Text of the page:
Graham Scarr's statement that the body always functions in the same way, no matter whether it is "healthy" or "sick" experiences a further explanation here: The body always functions in the same way and it is always a biotensegrity. The question is "What enables us and the horses to use the functions of the body in a way that the "use" makes this particular body the best possible version of itself?"

Now we know the Question

But what is the best possible version? The best possible version is always the one that matches the task at hand and offers the best solution to the problem. It is not an ideal, it does not necessarily include symmetry, suppleness, flow of movement - not even "health"!
    The best possible version is always the best possible version NOW, which is linked with the development of one's own potential. The potential always unfolds towards what is desirable, what is it worth striving for, contradiction-free. Above all, the potential unfolds in the context of problem solving!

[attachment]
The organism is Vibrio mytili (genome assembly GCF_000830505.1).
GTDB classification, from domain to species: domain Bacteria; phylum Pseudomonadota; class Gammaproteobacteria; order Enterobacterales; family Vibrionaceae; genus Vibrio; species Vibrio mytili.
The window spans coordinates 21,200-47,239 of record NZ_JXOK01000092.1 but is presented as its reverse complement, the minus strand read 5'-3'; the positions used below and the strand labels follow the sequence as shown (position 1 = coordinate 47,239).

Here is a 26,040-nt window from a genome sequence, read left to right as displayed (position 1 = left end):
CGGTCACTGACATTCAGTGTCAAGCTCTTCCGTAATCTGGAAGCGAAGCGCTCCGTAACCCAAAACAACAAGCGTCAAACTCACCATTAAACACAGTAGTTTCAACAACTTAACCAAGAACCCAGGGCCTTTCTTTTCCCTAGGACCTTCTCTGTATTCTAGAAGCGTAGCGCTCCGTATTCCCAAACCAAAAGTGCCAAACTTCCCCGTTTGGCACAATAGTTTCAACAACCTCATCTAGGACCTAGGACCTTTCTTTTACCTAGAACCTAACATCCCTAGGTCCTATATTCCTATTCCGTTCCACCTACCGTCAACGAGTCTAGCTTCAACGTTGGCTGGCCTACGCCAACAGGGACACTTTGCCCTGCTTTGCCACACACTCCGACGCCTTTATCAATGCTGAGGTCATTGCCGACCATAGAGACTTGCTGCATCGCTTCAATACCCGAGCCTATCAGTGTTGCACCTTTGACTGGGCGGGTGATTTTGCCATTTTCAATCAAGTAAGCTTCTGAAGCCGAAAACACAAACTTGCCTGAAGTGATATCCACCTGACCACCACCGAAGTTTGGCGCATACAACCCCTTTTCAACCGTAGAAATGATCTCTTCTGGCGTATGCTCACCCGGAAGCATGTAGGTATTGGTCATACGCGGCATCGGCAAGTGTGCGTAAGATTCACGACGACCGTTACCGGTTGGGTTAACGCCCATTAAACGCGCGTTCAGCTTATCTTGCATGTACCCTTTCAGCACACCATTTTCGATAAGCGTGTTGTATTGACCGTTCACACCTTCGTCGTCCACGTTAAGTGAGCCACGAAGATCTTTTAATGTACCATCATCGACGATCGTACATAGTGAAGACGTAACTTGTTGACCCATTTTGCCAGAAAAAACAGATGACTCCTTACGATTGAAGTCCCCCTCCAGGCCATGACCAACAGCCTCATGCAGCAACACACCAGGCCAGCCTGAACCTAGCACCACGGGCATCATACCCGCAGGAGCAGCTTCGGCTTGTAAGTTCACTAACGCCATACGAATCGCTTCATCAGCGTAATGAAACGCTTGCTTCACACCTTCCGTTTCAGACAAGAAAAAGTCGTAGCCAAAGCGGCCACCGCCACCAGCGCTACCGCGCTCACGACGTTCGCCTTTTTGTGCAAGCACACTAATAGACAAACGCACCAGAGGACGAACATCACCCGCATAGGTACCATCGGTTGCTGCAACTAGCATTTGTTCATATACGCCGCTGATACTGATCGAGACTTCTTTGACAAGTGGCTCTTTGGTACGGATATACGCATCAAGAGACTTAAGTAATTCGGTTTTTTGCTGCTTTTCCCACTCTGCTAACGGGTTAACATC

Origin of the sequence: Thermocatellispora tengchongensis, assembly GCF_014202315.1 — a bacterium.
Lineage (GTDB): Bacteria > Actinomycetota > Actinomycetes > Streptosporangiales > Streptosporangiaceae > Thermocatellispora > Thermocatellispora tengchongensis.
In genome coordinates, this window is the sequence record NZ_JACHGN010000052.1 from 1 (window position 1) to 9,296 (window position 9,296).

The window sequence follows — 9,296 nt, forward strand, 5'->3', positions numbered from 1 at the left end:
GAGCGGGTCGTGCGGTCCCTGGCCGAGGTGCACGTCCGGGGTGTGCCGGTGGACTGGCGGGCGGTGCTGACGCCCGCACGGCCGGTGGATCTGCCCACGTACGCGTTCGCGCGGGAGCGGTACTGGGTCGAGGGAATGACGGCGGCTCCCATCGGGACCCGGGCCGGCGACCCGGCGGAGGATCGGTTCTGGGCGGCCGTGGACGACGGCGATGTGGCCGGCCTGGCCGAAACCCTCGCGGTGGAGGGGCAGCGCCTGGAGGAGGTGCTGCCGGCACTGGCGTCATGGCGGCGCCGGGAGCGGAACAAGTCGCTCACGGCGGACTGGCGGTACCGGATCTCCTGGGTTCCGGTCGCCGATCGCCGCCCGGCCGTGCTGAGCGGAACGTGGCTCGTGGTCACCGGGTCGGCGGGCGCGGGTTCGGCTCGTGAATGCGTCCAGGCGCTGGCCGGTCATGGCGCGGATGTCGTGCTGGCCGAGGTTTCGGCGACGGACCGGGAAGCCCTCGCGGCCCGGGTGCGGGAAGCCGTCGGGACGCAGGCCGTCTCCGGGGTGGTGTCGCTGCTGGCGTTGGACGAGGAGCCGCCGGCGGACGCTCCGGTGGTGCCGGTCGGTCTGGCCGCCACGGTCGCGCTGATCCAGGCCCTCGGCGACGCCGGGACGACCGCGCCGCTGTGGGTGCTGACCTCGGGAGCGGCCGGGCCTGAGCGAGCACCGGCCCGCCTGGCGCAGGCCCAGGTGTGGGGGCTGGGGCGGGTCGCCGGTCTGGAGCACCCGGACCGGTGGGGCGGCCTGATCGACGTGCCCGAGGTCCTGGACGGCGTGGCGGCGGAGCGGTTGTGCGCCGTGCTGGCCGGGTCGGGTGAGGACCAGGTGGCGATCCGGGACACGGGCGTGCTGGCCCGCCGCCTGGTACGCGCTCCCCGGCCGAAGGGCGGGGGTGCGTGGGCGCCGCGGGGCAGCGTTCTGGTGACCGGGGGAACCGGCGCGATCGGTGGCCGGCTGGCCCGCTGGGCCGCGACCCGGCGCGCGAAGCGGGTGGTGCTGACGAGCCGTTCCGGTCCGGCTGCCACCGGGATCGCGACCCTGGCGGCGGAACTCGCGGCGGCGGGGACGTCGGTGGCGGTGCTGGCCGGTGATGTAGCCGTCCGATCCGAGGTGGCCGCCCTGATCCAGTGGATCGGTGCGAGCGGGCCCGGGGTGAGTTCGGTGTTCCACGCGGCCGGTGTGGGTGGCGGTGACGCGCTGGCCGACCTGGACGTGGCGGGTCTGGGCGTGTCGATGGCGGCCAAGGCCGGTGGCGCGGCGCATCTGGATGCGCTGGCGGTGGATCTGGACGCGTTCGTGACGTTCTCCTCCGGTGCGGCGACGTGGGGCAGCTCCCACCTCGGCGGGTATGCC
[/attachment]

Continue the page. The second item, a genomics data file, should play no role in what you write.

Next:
New problems

The optimized modern  horse has no problems. It is perfectly cared for, it is "safe", the world is barrier-free and supposedly species-appropriate. Without problems, however, the problem-solving engine (see below) will not start. Without problems nothing moves. Without problems there is no training stimulus.
    Doing something right in the eyes of another person is not something that is desirable and therefore does not stimulate the body! Except maybe, if there is food for it. According to Gerald Hüther, incoherence blocks the brain and it is not an absurd assumption that exactly this happens with the  fascia body in it's capacity as a movement brain.
    The horse needs a problem that can be solved, and both the problem and the solution and the resulting experience must be in meaningful relationships for body and mind. In my experience, the solution for a movement problem found by the body itself also triggers a "reward kick" (on one's own body), just as it is already proven for the mental solution of an intellectual problem (Hüther).